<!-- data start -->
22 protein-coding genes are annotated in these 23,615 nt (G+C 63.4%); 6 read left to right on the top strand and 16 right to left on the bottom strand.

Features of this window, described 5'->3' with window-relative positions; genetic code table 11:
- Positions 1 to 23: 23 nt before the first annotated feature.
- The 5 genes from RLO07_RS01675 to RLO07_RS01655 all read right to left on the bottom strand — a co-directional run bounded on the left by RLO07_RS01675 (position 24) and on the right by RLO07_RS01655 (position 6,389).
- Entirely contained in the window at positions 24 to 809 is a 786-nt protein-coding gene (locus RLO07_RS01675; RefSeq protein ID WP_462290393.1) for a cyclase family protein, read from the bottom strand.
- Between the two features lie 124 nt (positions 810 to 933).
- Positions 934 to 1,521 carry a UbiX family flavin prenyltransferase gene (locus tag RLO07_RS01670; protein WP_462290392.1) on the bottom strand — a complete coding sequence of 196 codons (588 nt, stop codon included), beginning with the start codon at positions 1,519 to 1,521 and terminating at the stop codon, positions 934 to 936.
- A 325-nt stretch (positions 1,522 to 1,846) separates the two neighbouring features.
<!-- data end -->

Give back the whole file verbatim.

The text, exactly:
22 protein-coding genes are annotated in these 23,615 nt (G+C 63.4%); 6 read left to right on the top strand and 16 right to left on the bottom strand.

Features of this window, described 5'->3' with window-relative positions; genetic code table 11:
- Positions 1 to 23: 23 nt before the first annotated feature.
- The 5 genes from RLO07_RS01675 to RLO07_RS01655 all read right to left on the bottom strand — a co-directional run bounded on the left by RLO07_RS01675 (position 24) and on the right by RLO07_RS01655 (position 6,389).
- Entirely contained in the window at positions 24 to 809 is a 786-nt protein-coding gene (locus RLO07_RS01675; RefSeq protein ID WP_462290393.1) for a cyclase family protein, read from the bottom strand.
- Between the two features lie 124 nt (positions 810 to 933).
- Positions 934 to 1,521 carry a UbiX family flavin prenyltransferase gene (locus tag RLO07_RS01670; protein WP_462290392.1) on the bottom strand — a complete coding sequence of 196 codons (588 nt, stop codon included), beginning with the start codon at positions 1,519 to 1,521 and terminating at the stop codon, positions 934 to 936.
- A 325-nt stretch (positions 1,522 to 1,846) separates the two neighbouring features.